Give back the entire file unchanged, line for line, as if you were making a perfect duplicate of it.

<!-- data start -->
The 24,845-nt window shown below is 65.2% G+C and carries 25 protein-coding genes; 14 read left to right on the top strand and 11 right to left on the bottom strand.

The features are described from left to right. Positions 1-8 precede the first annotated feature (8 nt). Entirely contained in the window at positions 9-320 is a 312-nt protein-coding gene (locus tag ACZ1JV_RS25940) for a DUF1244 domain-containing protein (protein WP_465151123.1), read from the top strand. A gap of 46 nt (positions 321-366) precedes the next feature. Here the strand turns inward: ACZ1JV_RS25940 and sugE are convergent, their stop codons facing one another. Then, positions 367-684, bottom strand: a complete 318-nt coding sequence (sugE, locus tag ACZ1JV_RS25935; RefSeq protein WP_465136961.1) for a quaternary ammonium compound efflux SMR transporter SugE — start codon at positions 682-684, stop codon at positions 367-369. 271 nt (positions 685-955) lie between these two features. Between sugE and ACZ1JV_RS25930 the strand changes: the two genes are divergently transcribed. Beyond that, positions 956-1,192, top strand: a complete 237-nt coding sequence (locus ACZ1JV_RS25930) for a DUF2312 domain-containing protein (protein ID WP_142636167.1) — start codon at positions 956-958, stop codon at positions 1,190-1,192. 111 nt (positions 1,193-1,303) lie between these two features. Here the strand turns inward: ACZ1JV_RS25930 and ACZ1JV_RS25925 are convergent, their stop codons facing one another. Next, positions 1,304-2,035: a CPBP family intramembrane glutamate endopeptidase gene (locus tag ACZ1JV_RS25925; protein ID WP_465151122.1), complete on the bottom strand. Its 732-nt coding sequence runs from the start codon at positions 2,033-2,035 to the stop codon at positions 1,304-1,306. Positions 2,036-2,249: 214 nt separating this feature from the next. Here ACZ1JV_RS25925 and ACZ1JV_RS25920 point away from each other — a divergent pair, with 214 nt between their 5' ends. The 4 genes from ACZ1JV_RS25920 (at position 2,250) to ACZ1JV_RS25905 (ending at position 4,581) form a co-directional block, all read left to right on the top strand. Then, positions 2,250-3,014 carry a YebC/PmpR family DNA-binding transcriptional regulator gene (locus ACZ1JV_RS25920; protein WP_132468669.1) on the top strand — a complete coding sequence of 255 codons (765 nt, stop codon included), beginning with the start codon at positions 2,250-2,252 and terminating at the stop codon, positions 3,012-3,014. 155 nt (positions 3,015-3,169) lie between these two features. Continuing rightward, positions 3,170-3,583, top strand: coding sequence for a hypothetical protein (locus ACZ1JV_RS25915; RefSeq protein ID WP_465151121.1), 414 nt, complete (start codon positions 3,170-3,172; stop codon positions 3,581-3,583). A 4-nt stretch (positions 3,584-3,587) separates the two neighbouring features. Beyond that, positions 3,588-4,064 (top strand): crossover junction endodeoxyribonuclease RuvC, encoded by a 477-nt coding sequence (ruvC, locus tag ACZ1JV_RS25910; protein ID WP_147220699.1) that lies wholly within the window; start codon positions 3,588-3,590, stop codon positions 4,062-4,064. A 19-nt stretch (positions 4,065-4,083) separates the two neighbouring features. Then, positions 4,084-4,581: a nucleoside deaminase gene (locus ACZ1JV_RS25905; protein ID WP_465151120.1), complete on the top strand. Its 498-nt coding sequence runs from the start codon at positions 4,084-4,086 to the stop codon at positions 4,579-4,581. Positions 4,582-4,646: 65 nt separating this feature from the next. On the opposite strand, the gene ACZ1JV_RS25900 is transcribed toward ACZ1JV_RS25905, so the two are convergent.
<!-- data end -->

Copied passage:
The 24,845-nt window shown below is 65.2% G+C and carries 25 protein-coding genes; 14 read left to right on the top strand and 11 right to left on the bottom strand.

The features are described from left to right. Positions 1-8 precede the first annotated feature (8 nt). Entirely contained in the window at positions 9-320 is a 312-nt protein-coding gene (locus tag ACZ1JV_RS25940) for a DUF1244 domain-containing protein (protein WP_465151123.1), read from the top strand. A gap of 46 nt (positions 321-366) precedes the next feature. Here the strand turns inward: ACZ1JV_RS25940 and sugE are convergent, their stop codons facing one another. Then, positions 367-684, bottom strand: a complete 318-nt coding sequence (sugE, locus tag ACZ1JV_RS25935; RefSeq protein WP_465136961.1) for a quaternary ammonium compound efflux SMR transporter SugE — start codon at positions 682-684, stop codon at positions 367-369. 271 nt (positions 685-955) lie between these two features. Between sugE and ACZ1JV_RS25930 the strand changes: the two genes are divergently transcribed. Beyond that, positions 956-1,192, top strand: a complete 237-nt coding sequence (locus ACZ1JV_RS25930) for a DUF2312 domain-containing protein (protein ID WP_142636167.1) — start codon at positions 956-958, stop codon at positions 1,190-1,192. 111 nt (positions 1,193-1,303) lie between these two features. Here the strand turns inward: ACZ1JV_RS25930 and ACZ1JV_RS25925 are convergent, their stop codons facing one another. Next, positions 1,304-2,035: a CPBP family intramembrane glutamate endopeptidase gene (locus tag ACZ1JV_RS25925; protein ID WP_465151122.1), complete on the bottom strand. Its 732-nt coding sequence runs from the start codon at positions 2,033-2,035 to the stop codon at positions 1,304-1,306. Positions 2,036-2,249: 214 nt separating this feature from the next. Here ACZ1JV_RS25925 and ACZ1JV_RS25920 point away from each other — a divergent pair, with 214 nt between their 5' ends. The 4 genes from ACZ1JV_RS25920 (at position 2,250) to ACZ1JV_RS25905 (ending at position 4,581) form a co-directional block, all read left to right on the top strand. Then, positions 2,250-3,014 carry a YebC/PmpR family DNA-binding transcriptional regulator gene (locus ACZ1JV_RS25920; protein WP_132468669.1) on the top strand — a complete coding sequence of 255 codons (765 nt, stop codon included), beginning with the start codon at positions 2,250-2,252 and terminating at the stop codon, positions 3,012-3,014. 155 nt (positions 3,015-3,169) lie between these two features. Continuing rightward, positions 3,170-3,583, top strand: coding sequence for a hypothetical protein (locus ACZ1JV_RS25915; RefSeq protein ID WP_465151121.1), 414 nt, complete (start codon positions 3,170-3,172; stop codon positions 3,581-3,583). A 4-nt stretch (positions 3,584-3,587) separates the two neighbouring features. Beyond that, positions 3,588-4,064 (top strand): crossover junction endodeoxyribonuclease RuvC, encoded by a 477-nt coding sequence (ruvC, locus tag ACZ1JV_RS25910; protein ID WP_147220699.1) that lies wholly within the window; start codon positions 3,588-3,590, stop codon positions 4,062-4,064. A 19-nt stretch (positions 4,065-4,083) separates the two neighbouring features. Then, positions 4,084-4,581: a nucleoside deaminase gene (locus ACZ1JV_RS25905; protein ID WP_465151120.1), complete on the top strand. Its 498-nt coding sequence runs from the start codon at positions 4,084-4,086 to the stop codon at positions 4,579-4,581. Positions 4,582-4,646: 65 nt separating this feature from the next. On the opposite strand, the gene ACZ1JV_RS25900 is transcribed toward ACZ1JV_RS25905, so the two are convergent.